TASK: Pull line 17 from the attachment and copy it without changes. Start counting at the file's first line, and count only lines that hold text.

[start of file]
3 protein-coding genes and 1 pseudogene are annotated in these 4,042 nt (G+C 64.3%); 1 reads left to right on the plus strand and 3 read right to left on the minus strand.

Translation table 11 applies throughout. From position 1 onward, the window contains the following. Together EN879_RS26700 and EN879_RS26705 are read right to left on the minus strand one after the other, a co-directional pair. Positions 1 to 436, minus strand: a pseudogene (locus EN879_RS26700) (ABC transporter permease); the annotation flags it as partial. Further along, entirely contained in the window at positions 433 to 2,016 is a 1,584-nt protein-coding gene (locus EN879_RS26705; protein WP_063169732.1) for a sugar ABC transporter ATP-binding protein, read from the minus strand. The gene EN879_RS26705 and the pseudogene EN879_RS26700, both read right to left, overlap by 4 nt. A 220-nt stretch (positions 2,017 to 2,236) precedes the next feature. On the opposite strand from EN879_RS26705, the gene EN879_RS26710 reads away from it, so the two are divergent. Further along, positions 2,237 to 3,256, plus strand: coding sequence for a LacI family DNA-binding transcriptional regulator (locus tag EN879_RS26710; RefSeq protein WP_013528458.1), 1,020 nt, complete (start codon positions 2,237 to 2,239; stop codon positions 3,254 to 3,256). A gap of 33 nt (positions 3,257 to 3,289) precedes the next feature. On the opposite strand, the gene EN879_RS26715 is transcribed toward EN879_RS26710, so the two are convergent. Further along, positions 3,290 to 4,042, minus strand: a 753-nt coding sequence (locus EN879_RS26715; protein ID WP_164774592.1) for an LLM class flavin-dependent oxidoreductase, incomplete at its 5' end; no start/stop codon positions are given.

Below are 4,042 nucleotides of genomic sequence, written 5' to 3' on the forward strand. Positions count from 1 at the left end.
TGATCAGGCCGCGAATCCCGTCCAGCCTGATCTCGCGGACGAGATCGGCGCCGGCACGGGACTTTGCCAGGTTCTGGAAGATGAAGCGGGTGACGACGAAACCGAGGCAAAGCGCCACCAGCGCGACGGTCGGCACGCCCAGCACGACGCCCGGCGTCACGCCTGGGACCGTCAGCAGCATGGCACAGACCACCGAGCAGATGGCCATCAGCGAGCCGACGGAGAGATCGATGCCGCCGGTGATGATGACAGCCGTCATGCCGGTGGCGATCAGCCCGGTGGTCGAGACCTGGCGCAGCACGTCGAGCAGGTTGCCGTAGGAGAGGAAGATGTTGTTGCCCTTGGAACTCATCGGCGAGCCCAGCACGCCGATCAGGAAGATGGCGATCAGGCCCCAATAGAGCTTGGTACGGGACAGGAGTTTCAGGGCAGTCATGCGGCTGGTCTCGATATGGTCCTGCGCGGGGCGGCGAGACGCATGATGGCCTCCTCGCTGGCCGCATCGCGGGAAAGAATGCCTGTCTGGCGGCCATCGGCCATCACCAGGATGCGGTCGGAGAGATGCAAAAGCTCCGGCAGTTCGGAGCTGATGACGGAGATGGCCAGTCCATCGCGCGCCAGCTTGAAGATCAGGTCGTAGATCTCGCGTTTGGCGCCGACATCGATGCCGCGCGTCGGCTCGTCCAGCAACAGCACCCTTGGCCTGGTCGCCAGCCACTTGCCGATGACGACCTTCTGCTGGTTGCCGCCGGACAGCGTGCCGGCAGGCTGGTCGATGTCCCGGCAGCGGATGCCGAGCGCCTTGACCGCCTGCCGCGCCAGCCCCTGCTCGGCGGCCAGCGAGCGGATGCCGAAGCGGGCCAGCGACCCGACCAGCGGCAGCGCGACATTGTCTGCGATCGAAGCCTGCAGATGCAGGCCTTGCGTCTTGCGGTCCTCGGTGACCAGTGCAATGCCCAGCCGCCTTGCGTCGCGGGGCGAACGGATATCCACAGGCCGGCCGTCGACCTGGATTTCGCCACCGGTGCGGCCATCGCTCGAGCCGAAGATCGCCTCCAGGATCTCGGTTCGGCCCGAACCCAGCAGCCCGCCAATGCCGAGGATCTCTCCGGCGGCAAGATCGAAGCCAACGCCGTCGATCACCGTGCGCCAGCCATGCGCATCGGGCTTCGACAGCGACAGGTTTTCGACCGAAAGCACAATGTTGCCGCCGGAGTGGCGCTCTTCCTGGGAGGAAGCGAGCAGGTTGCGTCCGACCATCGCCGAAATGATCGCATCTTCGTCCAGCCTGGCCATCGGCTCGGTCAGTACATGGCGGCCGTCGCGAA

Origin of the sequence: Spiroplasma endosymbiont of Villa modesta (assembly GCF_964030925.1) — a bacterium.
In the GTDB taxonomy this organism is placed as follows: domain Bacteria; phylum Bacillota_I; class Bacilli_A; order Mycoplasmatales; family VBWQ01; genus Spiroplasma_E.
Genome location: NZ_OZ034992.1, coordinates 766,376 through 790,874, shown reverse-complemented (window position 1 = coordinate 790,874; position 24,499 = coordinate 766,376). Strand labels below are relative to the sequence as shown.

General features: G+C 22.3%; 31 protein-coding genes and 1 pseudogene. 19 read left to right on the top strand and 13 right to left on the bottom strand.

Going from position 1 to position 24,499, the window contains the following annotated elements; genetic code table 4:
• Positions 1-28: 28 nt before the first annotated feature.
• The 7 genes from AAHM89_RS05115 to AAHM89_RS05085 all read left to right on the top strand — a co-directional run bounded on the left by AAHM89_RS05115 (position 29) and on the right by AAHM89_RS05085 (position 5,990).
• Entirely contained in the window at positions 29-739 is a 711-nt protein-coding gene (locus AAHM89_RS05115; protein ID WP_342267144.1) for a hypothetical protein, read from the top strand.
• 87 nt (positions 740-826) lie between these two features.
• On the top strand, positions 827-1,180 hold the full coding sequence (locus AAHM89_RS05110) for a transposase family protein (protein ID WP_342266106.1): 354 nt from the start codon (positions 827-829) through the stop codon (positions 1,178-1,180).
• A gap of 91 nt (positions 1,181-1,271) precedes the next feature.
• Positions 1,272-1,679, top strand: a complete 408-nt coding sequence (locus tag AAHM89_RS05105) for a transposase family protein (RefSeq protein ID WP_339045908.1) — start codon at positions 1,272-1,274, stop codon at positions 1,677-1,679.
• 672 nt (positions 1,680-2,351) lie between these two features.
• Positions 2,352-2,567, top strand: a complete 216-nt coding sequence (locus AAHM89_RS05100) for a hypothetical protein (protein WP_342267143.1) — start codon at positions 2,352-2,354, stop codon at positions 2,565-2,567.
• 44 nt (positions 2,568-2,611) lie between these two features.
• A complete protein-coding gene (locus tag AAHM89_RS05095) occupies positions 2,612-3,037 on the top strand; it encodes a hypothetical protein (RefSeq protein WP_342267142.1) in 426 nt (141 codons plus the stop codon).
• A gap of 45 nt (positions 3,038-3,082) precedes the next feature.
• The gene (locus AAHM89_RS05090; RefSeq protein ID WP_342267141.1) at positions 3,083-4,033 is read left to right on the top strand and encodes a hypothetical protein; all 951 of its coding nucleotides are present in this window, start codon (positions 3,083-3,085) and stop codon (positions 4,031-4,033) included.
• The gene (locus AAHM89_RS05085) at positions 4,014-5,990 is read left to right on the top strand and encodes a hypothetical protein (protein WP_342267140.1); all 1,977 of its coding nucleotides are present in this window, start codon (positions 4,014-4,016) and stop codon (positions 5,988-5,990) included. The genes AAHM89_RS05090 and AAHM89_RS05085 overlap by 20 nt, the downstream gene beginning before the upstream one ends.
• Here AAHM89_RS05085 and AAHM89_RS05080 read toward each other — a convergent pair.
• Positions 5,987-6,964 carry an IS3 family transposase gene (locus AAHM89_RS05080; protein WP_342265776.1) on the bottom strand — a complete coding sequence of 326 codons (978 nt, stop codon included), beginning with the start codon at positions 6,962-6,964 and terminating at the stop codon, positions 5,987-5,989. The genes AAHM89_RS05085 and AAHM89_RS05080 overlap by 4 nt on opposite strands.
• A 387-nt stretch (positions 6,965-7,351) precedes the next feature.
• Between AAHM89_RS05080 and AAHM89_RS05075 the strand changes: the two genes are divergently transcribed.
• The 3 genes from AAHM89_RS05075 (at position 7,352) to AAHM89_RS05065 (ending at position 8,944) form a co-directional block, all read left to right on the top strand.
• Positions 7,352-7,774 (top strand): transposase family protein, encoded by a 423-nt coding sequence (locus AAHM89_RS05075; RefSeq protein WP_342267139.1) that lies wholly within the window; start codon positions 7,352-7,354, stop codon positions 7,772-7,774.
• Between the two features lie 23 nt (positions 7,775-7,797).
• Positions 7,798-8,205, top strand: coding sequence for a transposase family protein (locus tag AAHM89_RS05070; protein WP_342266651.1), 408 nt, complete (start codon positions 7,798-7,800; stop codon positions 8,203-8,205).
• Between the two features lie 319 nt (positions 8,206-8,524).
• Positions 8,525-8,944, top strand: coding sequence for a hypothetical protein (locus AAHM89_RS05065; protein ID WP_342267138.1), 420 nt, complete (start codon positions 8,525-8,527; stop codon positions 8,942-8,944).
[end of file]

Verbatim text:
• 672 nt (positions 1,680-2,351) lie between these two features.